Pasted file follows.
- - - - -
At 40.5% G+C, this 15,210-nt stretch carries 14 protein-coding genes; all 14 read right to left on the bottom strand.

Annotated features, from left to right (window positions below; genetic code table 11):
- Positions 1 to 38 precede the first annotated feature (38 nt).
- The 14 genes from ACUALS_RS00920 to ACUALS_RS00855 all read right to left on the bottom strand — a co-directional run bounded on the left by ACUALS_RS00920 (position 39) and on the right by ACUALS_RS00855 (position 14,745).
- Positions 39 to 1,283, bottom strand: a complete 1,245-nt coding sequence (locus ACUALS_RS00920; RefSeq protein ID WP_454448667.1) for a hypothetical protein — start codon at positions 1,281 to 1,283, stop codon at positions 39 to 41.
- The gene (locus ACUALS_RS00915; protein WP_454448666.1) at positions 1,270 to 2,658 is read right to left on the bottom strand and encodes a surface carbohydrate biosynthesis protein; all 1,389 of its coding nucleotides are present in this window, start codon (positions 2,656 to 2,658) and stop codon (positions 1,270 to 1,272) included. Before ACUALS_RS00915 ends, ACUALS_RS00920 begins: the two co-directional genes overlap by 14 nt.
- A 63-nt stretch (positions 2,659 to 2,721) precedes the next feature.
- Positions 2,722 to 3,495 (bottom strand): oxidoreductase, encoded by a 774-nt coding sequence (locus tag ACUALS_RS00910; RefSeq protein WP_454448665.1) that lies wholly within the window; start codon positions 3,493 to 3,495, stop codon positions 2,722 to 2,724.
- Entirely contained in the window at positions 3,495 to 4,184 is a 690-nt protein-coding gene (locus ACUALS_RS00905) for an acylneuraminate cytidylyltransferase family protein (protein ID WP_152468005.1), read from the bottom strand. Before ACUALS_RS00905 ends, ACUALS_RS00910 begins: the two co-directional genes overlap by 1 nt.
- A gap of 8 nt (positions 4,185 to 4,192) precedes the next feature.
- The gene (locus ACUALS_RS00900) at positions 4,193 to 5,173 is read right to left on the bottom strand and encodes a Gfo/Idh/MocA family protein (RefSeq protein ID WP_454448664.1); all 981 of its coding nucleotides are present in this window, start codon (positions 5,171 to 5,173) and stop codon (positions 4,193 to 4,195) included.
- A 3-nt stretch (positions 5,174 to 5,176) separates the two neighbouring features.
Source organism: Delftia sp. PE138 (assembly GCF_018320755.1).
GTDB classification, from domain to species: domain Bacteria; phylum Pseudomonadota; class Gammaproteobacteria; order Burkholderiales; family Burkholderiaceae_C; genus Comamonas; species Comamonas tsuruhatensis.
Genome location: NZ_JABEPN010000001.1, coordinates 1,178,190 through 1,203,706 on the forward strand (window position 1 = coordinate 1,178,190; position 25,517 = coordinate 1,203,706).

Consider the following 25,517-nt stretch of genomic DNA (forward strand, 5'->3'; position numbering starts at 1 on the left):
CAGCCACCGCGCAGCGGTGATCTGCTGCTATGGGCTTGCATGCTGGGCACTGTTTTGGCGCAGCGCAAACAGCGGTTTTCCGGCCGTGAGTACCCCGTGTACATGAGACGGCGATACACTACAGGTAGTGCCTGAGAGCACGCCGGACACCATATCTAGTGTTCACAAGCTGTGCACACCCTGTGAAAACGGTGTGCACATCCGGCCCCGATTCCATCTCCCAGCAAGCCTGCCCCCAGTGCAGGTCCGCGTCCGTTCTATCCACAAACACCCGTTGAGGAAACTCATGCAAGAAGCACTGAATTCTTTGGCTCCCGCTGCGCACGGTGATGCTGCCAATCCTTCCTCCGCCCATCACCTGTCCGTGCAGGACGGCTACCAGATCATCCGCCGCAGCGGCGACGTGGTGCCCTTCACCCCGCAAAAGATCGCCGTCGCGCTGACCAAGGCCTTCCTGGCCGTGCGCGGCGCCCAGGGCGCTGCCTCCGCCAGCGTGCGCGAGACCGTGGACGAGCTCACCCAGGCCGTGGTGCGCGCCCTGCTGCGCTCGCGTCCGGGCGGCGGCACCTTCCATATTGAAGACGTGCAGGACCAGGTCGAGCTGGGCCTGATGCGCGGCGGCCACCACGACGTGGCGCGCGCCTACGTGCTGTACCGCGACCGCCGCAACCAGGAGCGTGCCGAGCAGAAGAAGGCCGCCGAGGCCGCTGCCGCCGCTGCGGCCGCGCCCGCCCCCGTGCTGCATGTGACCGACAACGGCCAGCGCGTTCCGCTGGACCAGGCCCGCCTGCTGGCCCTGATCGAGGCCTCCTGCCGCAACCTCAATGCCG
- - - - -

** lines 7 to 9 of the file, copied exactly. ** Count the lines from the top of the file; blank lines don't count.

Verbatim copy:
- A 63-nt stretch (positions 2,659 to 2,721) precedes the next feature.
- Positions 2,722 to 3,495 (bottom strand): oxidoreductase, encoded by a 774-nt coding sequence (locus tag ACUALS_RS00910; RefSeq protein WP_454448665.1) that lies wholly within the window; start codon positions 3,493 to 3,495, stop codon positions 2,722 to 2,724.
- Entirely contained in the window at positions 3,495 to 4,184 is a 690-nt protein-coding gene (locus ACUALS_RS00905) for an acylneuraminate cytidylyltransferase family protein (protein ID WP_152468005.1), read from the bottom strand. Before ACUALS_RS00905 ends, ACUALS_RS00910 begins: the two co-directional genes overlap by 1 nt.